Church to air abortion concerns
The Catholic hierarchy is set to bring its concerns about proposed legislation for limited abortion directly to the Government politicians whom it has criticised harshly.
A bilateral meeting between the church and Government Ministers is scheduled for next week as part of an ongoing “structured dialogue” process, while the Irish Catholic Bishops’ Conference will appear before the Oireachtas health committee on Thursday morning.
The Government has been taken aback by the language used by bishops as the debate on abortion continues. The four Catholic Archbishops of Ireland have said that if what was being proposed became law, “it would pave the way for the direct and intentional killing of unborn children”.
Bishop Leo O’Reilly of Kilmore described it as the “first step on the road to a culture of death”. Thursday will be the final day of three days of public hearings before the committee involving legal and medical personnel, religious representatives and groups advocating anti-abortion and pro-choice positions.
The committee, chaired by Fine Gael TD Jerry Buttimer, aims to gather information to help the Government in the drafting of the Heads of Bill following the decision to legislate for the restricted introduction of abortion based on the finding of the Supreme Court in the X case in 1992. Legislation will be supported by ministerial regulations.
Documents released under the Freedom of Information Act show a bilateral meeting between the Catholic Church and the Government was proposed for Thursday, January 17th, as part of the “structured dialogue” between the State and churches, faith communities and non-religious groups.
The meeting is now expected to take place the following day, with the special Cabinet meeting on jobs currently pencilled in for the Thursday.
The agenda for the church-State bilateral has yet to be finalised but is expected to include abortion, as well as school patronage and the divesting of Catholic-run schools to other patron bodies. Recent unrest in Northern Ireland and pressures facing families during the recession may also feature.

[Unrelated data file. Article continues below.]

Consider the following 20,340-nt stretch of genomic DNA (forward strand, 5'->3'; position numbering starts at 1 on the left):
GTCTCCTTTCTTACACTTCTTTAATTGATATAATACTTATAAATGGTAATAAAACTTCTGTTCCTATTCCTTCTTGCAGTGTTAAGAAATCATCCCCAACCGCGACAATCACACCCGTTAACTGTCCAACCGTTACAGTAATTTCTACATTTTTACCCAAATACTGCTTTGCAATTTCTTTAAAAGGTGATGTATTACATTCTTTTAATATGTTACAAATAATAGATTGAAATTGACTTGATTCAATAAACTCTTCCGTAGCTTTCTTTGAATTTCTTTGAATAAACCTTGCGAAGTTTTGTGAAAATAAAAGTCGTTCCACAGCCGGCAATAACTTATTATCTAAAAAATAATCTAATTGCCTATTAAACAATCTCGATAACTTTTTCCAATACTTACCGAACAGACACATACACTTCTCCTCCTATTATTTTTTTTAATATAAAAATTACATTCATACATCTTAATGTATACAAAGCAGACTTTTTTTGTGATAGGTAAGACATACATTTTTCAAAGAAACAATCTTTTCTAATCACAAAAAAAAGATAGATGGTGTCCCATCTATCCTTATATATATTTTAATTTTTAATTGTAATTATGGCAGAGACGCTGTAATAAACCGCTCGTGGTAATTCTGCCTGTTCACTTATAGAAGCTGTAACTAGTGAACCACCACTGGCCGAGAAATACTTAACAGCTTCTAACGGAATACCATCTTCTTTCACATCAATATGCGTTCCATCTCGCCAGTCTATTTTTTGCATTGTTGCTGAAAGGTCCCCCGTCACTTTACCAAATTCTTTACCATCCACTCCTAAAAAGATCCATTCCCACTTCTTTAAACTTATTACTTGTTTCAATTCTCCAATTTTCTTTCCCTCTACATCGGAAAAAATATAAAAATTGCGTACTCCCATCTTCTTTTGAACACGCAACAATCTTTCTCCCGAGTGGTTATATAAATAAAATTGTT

A Government spokesman said: “It’s expected the issue of the Government’s plan to proceed in relation to dealing with the A, B and C judgment will be discussed.”
The plenary meeting of the structured dialogue process was hosted by Taoiseach Enda Kenny in his office on May 19th, 2011, and was attended by Catholic primate Cardinal Seán Brady, along with senior representatives of other Christian churches, plus Muslim, Jewish, Bah’ai and humanist communities.
Cardinal Brady told the meeting each group present would have particular issues that could be addressed in future bilateral meetings with Government, and made clear what his priority would be.
“I know that with many others in the room today, the Catholic Church will want to examine the implications of the recent European Court judgment on ‘ABC v Ireland’ for the right to life of the mother and unborn child in Ireland,” he said. “With many others we will seek to explain why respect for the inalienable right to life, from conception to natural death, is a fundamental human right and essential to the common good.”
The judgment in the X case permitted abortion when there was a substantial risk to the life, as distinct from the health, of the mother. The ruling that a threat of suicide could be accepted as a substantial risk has continued to cause difficulties for a number of Fine Gael TDs.